Some organizations select high performing workers to receive training about changes then train the rest of the organization. Selection as an instructor gives line workers an appreciation for the vision of the organization’s top leaders. Using lower level employees as trainers has additional benefits. Those employees become in-house subject matter experts in the theory and process behind the change. They learn how to present ideas to influence others to change behaviors. They provide an opportunity for an organization to see how potential future leaders perform when given leadership tasks. The other employees view the trainers as leaders.

   Selecting peer trainers is an important task. Employees selected to become trainers take a few steps up the company ladder. This new position improves their view of the internal workings. Employees who learn to successfully influence others in a positive fashion demonstrate they are ready to become leaders. Their actions help implement the change senior leaders seek to implement.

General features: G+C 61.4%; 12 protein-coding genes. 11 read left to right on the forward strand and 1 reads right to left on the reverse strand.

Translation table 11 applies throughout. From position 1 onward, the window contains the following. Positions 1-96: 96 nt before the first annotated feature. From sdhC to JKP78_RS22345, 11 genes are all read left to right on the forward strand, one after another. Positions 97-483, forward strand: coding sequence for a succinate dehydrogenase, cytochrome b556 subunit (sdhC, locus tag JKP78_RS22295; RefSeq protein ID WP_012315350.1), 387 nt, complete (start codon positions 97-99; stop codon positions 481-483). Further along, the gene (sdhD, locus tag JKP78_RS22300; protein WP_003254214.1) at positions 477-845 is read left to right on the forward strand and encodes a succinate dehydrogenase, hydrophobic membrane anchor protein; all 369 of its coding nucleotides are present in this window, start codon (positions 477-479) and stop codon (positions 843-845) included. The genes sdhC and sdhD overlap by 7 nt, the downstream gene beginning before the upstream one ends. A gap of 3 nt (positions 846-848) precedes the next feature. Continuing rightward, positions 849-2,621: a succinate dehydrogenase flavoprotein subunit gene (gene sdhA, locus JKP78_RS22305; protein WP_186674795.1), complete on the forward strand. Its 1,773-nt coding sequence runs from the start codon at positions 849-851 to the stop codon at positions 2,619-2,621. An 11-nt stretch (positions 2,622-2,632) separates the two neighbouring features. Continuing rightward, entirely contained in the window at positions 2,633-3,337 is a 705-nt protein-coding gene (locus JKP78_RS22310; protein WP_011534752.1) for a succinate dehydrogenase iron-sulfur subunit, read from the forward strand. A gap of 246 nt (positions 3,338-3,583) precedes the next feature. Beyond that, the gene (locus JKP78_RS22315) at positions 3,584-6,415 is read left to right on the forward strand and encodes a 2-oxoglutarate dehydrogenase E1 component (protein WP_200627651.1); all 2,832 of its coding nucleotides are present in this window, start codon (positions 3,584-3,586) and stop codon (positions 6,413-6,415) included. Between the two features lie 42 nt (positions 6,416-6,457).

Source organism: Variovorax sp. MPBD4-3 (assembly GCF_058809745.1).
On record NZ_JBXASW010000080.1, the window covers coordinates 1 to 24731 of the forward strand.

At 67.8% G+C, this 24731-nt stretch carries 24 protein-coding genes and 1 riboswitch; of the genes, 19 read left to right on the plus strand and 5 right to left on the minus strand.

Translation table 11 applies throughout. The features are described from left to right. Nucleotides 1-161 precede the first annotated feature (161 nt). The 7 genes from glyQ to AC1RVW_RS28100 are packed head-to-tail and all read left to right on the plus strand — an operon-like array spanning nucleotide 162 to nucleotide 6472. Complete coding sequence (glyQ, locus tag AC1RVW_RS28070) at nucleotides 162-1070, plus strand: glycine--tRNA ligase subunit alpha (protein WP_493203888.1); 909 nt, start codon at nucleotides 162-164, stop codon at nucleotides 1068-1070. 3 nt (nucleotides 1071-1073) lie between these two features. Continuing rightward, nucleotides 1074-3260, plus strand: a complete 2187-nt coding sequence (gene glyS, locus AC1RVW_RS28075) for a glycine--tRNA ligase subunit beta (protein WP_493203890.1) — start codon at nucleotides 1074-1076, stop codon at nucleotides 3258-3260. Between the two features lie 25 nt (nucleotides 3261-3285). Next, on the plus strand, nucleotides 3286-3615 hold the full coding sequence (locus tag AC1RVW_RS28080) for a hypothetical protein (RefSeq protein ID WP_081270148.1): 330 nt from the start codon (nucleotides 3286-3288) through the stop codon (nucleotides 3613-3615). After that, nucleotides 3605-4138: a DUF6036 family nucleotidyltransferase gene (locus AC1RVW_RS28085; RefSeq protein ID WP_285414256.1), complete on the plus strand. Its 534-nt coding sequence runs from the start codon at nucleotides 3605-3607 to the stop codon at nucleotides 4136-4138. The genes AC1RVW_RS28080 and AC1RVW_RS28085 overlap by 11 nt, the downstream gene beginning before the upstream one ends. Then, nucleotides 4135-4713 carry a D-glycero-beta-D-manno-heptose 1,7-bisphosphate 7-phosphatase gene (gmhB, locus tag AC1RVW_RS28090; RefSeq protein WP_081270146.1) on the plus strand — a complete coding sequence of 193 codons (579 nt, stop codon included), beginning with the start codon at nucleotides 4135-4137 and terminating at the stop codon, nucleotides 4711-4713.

Trainers learn more about the organizational culture. They help senior leaders determine if those employees’ knowledge, skills, and abilities align with future leadership position requirements. Smart employees seek ways to open doors like opportunities to teach and train to prepare for greater leadership roles. Employees may be unaware their desire to teach marks them as future leaders. Many managers overlook training ability when leadership positions become available. Do not overlook them.